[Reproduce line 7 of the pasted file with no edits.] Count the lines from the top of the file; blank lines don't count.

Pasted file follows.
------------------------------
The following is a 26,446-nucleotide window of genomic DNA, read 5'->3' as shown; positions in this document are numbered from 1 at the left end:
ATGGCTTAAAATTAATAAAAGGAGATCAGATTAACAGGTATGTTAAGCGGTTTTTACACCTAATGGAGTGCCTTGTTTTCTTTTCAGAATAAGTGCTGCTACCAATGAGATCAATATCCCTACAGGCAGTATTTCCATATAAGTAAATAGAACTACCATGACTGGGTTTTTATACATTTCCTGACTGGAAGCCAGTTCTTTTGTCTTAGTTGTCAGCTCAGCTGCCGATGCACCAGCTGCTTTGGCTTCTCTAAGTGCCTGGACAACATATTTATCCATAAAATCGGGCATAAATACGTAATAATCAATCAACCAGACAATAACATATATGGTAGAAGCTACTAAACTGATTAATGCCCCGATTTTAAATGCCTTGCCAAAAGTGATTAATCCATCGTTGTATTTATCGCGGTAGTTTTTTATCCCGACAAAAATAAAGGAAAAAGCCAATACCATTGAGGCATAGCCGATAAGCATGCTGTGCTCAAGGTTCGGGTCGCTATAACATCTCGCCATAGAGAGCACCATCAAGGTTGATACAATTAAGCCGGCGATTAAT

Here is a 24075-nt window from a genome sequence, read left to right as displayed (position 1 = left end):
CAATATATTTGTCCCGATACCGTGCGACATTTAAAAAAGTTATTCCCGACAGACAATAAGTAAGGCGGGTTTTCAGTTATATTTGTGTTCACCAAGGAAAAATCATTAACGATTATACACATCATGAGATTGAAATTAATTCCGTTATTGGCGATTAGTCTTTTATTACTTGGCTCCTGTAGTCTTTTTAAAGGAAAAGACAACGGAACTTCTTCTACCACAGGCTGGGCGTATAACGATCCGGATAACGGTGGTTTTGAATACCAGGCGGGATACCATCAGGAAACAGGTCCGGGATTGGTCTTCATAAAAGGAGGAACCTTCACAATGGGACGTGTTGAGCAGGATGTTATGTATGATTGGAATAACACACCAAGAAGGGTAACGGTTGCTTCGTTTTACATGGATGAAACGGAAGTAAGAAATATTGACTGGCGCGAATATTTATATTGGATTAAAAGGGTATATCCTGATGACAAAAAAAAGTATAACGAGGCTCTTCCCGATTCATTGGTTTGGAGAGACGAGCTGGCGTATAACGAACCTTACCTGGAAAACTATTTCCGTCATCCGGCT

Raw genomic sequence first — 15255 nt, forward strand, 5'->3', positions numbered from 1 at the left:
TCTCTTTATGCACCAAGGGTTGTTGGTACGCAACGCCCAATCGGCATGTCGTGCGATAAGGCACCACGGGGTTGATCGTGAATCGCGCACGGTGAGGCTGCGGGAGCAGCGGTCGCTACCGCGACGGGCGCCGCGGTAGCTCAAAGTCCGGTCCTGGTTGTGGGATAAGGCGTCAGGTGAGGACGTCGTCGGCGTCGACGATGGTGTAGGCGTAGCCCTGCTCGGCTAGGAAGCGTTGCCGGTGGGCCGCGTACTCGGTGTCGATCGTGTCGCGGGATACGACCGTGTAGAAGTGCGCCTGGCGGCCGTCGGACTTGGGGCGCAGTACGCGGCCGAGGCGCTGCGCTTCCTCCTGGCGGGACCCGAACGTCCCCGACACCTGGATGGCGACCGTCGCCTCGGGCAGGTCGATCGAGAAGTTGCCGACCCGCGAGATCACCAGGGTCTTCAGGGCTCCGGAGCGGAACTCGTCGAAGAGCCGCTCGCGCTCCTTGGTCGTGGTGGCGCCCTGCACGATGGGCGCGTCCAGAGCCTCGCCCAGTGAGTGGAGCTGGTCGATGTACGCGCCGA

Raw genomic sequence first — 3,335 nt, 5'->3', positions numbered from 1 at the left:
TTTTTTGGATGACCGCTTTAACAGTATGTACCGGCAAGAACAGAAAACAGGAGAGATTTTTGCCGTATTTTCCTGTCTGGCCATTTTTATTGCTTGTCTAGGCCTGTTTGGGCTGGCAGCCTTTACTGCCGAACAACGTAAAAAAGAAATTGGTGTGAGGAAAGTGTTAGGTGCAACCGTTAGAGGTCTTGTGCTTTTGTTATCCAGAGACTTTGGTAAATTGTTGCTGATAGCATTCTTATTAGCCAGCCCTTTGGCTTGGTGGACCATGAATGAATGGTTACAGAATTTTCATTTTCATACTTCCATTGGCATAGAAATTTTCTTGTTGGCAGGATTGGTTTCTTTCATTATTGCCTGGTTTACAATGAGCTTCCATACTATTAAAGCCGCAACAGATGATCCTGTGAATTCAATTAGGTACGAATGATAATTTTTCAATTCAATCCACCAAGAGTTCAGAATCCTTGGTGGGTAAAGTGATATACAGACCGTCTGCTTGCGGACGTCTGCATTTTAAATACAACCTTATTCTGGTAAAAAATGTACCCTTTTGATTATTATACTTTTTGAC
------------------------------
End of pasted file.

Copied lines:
Raw genomic sequence first — 3,335 nt, 5'->3', positions numbered from 1 at the left: